How to Start and Grow a Group Practice with LaToya Smith, Ashley Mielke and Joe Sanok | GP 128

Share this content
On this therapist podcast, LaToya Smith, Ashley Mielke and Joe Sanok talk about how to start and grow a Group Practice.

What are the ingredients to skyrocketing any group practice to success? What are some of the shared anxieties that nearly every group practice owner struggles with? Why do you need to learn to “build the plane while you are flying it”?

In this podcast episode, Joe Sanok, LaToya Smith, and Ashley Mielke speak about how to start and grow a group practice.

Podcast Sponsor: Heard

An image of the Practice of the Practice podcast sponsor, Heard, is captured. Heard offers affordable bookkeeping services, personalized financial reporting, and tax assistance.

As a therapist, you’re probably too preoccupied with your caseload to want to think about bookkeeping or tax filing. Heard can help you out with that. Heard is a bookkeeping and tax platform built specifically for therapists in private practice that helps you track and improve your practice’s financial health. Regardless of whether you’re a seasoned clinician or are in the first year of your practice, Heard will help you to identify areas for growth and streamline best financial practices for your business.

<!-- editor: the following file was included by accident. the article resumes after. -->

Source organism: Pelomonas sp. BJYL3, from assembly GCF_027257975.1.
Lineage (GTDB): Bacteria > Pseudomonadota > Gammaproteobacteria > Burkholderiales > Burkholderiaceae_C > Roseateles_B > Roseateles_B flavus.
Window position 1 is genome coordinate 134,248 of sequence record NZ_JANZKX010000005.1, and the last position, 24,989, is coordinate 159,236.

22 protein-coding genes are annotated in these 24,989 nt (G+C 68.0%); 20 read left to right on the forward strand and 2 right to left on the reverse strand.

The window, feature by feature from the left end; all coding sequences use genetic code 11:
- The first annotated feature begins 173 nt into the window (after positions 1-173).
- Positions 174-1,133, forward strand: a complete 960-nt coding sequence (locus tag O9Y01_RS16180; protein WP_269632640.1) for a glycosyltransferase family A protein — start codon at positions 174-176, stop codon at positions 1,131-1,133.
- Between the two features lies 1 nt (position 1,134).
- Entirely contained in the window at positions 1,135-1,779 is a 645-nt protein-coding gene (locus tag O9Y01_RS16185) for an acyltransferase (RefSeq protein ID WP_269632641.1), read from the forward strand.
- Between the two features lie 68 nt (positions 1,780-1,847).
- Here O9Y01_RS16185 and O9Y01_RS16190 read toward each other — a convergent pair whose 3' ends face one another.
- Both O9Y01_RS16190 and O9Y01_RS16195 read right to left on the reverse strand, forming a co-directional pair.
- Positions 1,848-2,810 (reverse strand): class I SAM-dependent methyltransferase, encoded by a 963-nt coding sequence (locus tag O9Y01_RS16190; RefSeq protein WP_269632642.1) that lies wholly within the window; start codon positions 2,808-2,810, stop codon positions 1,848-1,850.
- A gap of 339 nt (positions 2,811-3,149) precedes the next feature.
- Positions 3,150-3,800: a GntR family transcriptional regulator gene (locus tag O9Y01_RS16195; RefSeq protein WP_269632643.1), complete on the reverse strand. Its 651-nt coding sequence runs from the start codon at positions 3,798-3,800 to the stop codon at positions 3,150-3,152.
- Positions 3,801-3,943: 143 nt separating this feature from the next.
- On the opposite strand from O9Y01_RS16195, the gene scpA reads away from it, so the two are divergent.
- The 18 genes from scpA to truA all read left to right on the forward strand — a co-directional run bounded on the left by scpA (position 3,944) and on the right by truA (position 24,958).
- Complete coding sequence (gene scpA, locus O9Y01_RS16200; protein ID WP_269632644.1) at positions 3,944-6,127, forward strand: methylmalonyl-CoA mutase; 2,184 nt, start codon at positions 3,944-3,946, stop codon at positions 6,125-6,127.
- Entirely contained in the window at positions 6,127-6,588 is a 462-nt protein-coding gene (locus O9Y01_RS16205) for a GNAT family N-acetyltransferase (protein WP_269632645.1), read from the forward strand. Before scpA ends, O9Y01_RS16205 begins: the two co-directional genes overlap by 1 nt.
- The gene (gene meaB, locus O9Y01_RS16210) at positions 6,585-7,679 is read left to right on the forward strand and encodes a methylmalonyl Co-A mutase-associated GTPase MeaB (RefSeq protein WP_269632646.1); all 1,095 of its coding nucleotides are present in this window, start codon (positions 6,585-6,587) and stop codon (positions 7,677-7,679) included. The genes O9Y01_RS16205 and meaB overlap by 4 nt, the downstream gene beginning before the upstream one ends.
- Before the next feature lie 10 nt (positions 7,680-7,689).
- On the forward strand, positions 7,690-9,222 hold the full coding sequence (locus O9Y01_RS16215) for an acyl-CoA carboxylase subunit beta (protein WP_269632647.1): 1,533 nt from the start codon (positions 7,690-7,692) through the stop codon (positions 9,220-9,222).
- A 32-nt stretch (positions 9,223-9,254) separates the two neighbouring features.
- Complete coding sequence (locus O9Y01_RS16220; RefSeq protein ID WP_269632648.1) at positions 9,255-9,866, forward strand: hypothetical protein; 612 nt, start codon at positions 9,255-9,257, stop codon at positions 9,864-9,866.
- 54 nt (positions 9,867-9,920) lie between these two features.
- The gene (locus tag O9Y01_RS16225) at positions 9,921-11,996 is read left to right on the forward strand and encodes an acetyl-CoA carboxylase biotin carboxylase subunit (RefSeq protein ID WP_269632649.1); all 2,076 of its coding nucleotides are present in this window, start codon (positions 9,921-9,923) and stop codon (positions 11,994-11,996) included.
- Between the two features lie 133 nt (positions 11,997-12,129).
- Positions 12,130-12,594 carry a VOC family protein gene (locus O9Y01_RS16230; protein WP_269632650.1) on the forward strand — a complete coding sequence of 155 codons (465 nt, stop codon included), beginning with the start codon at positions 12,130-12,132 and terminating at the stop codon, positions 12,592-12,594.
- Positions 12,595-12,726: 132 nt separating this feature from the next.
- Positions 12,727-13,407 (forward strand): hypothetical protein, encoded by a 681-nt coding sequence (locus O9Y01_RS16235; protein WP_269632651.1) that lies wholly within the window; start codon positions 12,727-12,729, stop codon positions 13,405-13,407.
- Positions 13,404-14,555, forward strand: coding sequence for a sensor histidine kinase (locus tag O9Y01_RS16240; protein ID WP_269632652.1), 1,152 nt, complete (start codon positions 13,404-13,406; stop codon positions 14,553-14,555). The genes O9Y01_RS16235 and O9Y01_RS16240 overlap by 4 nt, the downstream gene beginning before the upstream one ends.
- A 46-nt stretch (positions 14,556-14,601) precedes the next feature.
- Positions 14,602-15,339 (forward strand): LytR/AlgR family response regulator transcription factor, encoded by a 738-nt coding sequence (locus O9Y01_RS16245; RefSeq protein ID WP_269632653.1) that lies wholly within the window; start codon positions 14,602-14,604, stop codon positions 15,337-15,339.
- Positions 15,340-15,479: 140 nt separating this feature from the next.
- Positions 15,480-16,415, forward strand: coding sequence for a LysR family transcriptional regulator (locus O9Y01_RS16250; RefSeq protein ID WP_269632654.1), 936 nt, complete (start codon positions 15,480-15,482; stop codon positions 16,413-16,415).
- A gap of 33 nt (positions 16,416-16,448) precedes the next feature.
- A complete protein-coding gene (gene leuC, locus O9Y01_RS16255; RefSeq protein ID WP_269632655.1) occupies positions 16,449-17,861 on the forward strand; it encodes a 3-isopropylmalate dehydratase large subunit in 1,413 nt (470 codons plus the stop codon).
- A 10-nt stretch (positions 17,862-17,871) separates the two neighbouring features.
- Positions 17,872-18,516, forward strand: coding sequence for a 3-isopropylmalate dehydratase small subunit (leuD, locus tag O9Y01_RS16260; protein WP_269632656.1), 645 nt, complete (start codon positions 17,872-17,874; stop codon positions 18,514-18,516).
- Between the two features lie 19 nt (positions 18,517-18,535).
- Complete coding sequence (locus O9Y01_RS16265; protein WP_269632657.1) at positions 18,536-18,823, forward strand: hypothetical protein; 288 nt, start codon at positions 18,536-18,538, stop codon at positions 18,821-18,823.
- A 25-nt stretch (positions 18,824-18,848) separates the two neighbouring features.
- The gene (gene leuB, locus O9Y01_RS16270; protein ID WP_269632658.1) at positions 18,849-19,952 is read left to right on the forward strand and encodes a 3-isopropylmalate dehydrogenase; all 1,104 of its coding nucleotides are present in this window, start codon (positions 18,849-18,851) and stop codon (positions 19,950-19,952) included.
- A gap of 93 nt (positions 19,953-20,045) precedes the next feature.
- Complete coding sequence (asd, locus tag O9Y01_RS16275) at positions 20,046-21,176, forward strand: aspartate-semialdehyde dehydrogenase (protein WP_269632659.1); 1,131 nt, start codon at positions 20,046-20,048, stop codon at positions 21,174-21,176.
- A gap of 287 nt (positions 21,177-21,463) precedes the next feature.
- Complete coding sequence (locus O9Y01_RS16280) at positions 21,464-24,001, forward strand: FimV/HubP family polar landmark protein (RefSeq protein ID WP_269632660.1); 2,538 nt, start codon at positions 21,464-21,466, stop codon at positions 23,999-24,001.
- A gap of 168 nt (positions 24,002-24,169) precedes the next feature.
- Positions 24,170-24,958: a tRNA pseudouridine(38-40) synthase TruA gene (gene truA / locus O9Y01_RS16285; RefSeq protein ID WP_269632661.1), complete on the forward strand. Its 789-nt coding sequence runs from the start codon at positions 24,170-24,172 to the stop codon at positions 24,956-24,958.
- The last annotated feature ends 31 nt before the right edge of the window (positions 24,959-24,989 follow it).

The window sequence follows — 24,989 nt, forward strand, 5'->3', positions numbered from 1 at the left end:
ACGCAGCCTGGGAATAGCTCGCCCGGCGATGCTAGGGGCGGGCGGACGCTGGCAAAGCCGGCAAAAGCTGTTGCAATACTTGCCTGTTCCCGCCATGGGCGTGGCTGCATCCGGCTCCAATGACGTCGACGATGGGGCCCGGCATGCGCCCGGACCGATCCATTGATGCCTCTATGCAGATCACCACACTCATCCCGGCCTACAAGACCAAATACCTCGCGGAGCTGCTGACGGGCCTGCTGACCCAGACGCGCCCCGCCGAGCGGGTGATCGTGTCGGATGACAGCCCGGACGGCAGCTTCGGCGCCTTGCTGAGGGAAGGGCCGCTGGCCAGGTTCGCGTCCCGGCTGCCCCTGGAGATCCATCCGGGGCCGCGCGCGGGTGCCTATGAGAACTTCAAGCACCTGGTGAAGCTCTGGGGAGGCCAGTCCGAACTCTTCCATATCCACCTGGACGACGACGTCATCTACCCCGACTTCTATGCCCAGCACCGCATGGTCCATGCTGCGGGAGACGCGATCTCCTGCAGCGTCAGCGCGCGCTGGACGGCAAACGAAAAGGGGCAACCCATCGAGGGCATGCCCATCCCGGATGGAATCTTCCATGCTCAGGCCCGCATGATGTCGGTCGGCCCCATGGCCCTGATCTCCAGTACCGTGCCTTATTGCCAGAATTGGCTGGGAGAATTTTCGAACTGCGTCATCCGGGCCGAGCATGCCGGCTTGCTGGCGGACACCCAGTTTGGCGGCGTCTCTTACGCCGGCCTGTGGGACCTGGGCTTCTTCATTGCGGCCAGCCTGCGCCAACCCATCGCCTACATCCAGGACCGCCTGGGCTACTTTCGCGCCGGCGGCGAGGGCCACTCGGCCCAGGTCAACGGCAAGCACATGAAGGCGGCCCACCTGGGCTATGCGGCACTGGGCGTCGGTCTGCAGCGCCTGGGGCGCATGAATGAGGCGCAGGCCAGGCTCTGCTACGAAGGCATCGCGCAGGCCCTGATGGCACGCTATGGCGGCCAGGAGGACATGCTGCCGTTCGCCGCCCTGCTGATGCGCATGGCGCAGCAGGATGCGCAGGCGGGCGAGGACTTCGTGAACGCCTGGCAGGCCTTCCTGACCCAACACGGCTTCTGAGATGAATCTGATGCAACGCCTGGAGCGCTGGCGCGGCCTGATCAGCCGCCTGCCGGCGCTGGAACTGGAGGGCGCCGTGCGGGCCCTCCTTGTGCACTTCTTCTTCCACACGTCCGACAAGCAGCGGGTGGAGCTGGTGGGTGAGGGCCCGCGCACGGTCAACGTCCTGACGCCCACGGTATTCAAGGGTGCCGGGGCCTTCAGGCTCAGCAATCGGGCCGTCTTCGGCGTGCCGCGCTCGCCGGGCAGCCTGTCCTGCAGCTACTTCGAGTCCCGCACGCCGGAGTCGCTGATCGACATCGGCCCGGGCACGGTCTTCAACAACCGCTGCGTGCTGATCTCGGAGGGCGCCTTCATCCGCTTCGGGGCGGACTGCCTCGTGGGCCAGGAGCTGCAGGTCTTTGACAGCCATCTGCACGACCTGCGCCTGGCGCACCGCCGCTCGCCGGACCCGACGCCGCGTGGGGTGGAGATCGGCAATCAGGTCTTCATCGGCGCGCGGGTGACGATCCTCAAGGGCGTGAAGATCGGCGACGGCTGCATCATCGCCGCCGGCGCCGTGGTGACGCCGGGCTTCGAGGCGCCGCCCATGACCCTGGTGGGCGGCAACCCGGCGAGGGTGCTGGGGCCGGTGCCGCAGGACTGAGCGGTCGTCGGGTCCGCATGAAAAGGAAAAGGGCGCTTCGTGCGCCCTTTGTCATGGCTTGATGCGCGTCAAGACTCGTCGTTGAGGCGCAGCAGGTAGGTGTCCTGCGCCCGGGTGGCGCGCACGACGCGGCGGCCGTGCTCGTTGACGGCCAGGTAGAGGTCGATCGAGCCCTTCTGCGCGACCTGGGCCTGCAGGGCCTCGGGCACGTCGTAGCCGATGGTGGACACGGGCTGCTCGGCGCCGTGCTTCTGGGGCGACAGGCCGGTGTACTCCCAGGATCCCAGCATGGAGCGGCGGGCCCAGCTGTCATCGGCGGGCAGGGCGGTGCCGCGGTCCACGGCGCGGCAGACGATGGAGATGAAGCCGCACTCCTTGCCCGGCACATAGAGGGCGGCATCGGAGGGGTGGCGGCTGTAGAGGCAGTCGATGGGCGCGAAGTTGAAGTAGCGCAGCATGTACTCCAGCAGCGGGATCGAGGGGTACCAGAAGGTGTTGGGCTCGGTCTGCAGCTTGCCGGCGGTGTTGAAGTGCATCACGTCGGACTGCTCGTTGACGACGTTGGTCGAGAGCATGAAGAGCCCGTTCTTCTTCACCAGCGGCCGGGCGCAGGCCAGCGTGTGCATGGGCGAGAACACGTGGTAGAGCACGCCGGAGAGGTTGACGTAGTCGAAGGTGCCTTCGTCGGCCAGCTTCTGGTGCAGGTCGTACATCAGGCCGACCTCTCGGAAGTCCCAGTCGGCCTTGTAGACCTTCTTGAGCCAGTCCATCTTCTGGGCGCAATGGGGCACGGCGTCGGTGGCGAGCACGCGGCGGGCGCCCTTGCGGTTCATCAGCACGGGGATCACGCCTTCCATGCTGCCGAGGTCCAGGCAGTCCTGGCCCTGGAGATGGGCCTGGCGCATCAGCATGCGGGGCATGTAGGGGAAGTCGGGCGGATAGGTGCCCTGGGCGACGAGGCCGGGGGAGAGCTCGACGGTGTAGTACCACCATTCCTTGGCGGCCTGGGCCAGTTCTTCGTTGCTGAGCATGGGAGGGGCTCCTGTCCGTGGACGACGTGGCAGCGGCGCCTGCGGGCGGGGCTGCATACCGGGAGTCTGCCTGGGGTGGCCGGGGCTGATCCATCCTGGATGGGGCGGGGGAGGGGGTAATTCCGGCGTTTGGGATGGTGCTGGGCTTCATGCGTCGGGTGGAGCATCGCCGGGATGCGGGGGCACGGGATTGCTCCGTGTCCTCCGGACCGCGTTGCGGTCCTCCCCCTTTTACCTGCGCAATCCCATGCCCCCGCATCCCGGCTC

When you sign up with Heard, you’ll work directly with financial specialists to track your income and expenses, file taxes online, and grow your business. You’ll also receive financial insights such as profit and loss statements and personalized monthly reports. You can say goodbye to poring over spreadsheets and guessing your tax deductions or quarterly payments; focus on your clients, and Heard will take care of the rest.

Plans begin at $149 per month and can easily be tailored to fit your business’ financial needs. Sign up now at

Meet LaToya Smith

An image of LaToya Smith is captured. She is a consultant with Practice of the Practice and the owner of LCS Counseling. LaToya is featured on the Practice of the Practice, a therapist podcast.

LaToya is a consultant with Practice of the Practice and the owner of LCS Counseling and Consulting Agency in Fortworth Texas. She firmly believes that people don’t have to remain stuck in their pain or the place they became wounded. In addition to this, LaToya encourages her clients to be active in their treatment and work towards their desired outcome.

She has also launched Strong Witness which is a platform designed to connect, transform, and heal communities through the power of storytelling.